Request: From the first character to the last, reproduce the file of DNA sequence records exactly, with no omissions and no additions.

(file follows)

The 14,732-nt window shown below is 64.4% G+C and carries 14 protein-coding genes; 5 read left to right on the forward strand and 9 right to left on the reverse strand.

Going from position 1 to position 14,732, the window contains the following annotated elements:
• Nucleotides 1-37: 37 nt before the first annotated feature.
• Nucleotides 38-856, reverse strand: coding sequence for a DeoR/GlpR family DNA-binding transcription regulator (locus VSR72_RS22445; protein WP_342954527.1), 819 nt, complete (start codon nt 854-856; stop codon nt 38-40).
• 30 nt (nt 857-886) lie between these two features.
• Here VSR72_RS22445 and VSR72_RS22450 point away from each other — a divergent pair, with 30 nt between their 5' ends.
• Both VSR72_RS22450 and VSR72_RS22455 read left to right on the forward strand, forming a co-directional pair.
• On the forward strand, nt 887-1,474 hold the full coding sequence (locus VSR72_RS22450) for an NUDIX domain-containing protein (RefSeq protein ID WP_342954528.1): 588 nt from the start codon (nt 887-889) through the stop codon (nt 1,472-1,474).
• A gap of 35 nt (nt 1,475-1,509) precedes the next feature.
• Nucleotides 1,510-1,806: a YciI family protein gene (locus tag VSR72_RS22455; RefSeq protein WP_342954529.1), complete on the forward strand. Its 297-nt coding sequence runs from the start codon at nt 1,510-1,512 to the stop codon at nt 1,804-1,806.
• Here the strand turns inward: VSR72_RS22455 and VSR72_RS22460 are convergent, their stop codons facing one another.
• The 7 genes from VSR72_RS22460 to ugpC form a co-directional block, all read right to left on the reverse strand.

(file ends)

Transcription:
The 14,732-nt window shown below is 64.4% G+C and carries 14 protein-coding genes; 5 read left to right on the forward strand and 9 right to left on the reverse strand.

Going from position 1 to position 14,732, the window contains the following annotated elements:
• Nucleotides 1-37: 37 nt before the first annotated feature.
• Nucleotides 38-856, reverse strand: coding sequence for a DeoR/GlpR family DNA-binding transcription regulator (locus VSR72_RS22445; protein WP_342954527.1), 819 nt, complete (start codon nt 854-856; stop codon nt 38-40).
• 30 nt (nt 857-886) lie between these two features.
• Here VSR72_RS22445 and VSR72_RS22450 point away from each other — a divergent pair, with 30 nt between their 5' ends.
• Both VSR72_RS22450 and VSR72_RS22455 read left to right on the forward strand, forming a co-directional pair.
• On the forward strand, nt 887-1,474 hold the full coding sequence (locus VSR72_RS22450) for an NUDIX domain-containing protein (RefSeq protein ID WP_342954528.1): 588 nt from the start codon (nt 887-889) through the stop codon (nt 1,472-1,474).
• A gap of 35 nt (nt 1,475-1,509) precedes the next feature.
• Nucleotides 1,510-1,806: a YciI family protein gene (locus tag VSR72_RS22455; RefSeq protein WP_342954529.1), complete on the forward strand. Its 297-nt coding sequence runs from the start codon at nt 1,510-1,512 to the stop codon at nt 1,804-1,806.
• Here the strand turns inward: VSR72_RS22455 and VSR72_RS22460 are convergent, their stop codons facing one another.
• The 7 genes from VSR72_RS22460 to ugpC form a co-directional block, all read right to left on the reverse strand.